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Publisher's Summary

Marina Budhos' extraordinary and timely novel examines what it's like to grow up under surveillance, something many Americans experience and most Muslim Americans know.

Naeem is far from the model teen. Moving fast in his immigrant neighborhood in Queens is the only way he can outrun the eyes of his hardworking Bangladeshi parents and their gossipy neighbors. Even worse, they're not the only ones watching. Cameras on poles. Mosques infiltrated. Everyone knows: Be careful what you say and who you say it to. Anyone might be a watcher.

Naeem thinks he can charm his way through anything - until his mistakes catch up with him, and the cops offer a dark deal. Naeem sees a way to be a hero - a protector - like the guys in his brother's comic books. Yet what is a hero? What is a traitor? And where does Naeem belong?

Acclaimed author Marina Budhos delivers a riveting story that's as vivid and involving as today's headlines.

©2016 Marina Budhos (P)2016 Listening Library

Critic Reviews

"Budhos perfectly captures the gritty details of daily life in a Queens neighborhood, as well as the nuances of different immigrant groups." ( School Library Journal)
"[Narrator Sunil] Malhotra fleshes out Naeem's fear, frustration and anger.... Malhotra sets the emotional tone so clearly that listeners understand why Naeem takes risks in this dangerous relationship. His innocence is just as clear...." ( AudioFile)

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  • Janet K.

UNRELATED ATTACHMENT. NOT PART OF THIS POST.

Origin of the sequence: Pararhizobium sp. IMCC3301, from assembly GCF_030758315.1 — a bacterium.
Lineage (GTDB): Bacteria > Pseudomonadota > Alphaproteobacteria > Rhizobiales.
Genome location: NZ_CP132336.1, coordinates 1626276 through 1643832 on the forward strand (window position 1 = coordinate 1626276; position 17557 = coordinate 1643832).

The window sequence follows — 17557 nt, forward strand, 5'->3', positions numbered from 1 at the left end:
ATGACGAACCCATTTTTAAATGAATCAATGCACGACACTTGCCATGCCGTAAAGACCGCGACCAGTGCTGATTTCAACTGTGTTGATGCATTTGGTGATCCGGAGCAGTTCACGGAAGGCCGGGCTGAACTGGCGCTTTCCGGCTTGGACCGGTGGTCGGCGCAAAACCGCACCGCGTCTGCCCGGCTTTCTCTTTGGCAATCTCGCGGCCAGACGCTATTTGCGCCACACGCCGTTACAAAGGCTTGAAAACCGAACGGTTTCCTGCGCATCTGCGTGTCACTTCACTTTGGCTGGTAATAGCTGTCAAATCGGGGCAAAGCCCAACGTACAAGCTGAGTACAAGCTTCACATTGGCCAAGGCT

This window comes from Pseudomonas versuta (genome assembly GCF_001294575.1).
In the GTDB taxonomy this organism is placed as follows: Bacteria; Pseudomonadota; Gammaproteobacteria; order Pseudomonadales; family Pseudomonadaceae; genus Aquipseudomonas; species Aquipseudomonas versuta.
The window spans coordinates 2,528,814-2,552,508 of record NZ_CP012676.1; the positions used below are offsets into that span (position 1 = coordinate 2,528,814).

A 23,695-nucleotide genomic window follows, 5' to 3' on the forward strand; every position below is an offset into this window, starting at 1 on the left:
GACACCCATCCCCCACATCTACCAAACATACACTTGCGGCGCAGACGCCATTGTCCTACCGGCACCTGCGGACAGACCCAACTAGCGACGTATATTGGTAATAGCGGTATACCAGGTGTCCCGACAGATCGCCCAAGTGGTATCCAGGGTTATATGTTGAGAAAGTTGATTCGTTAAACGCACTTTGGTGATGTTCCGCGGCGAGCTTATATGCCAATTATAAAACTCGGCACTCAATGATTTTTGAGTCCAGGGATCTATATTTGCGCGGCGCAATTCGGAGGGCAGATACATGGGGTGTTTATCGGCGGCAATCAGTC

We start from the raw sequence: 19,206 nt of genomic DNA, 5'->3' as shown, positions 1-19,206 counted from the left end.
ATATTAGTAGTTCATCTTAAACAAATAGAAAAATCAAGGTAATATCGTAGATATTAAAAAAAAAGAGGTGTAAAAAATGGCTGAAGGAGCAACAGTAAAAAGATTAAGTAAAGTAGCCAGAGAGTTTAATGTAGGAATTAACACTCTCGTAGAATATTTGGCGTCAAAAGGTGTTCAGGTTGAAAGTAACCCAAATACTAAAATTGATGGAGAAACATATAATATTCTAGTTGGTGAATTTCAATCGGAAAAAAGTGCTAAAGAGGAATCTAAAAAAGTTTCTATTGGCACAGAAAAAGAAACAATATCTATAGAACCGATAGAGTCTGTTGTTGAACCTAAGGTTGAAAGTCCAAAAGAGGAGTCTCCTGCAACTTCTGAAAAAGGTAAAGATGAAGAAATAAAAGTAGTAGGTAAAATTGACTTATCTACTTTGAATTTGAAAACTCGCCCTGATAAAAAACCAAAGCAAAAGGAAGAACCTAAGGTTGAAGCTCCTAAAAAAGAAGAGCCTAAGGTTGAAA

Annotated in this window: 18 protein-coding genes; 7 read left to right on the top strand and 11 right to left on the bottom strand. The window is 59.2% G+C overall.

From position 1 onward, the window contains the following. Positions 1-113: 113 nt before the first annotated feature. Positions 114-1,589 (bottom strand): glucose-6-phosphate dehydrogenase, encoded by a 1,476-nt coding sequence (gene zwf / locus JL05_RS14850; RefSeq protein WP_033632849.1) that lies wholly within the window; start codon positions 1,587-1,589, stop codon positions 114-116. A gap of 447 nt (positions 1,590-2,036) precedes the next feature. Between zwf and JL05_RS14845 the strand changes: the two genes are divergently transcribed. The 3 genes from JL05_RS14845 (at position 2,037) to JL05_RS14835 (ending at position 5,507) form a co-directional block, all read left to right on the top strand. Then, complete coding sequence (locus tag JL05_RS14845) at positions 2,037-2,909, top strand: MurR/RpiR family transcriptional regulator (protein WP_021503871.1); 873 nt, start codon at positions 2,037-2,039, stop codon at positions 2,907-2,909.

• 15-05-19

Great Book for High School English Learners

Each year, I choose a novel to read with my advanced ENL (English as a New Language) classes, grades 9-12, many of whom are refugees. There are not many books about Arabic speakers or students from the Middle East or Southwest Asia. All of my students were able to relate to the "other" in this story and it was especially of interest to my Arabic speakers. All of them are familiar with profiling and my Arab speakers experience the additional stigma of many people (even other refugees) assuming they are extremists. They read along with the audible book and they giggled at some of the voice characterizations - but they ARE high school students after all. Once we go into the book, they settled in and enjoyed the narration. Some of the characters' futures were left unresolved, which was another reason I chose this book. This made for some great discussions in class. All of my students thought it was a good choice and would recommend it to other students.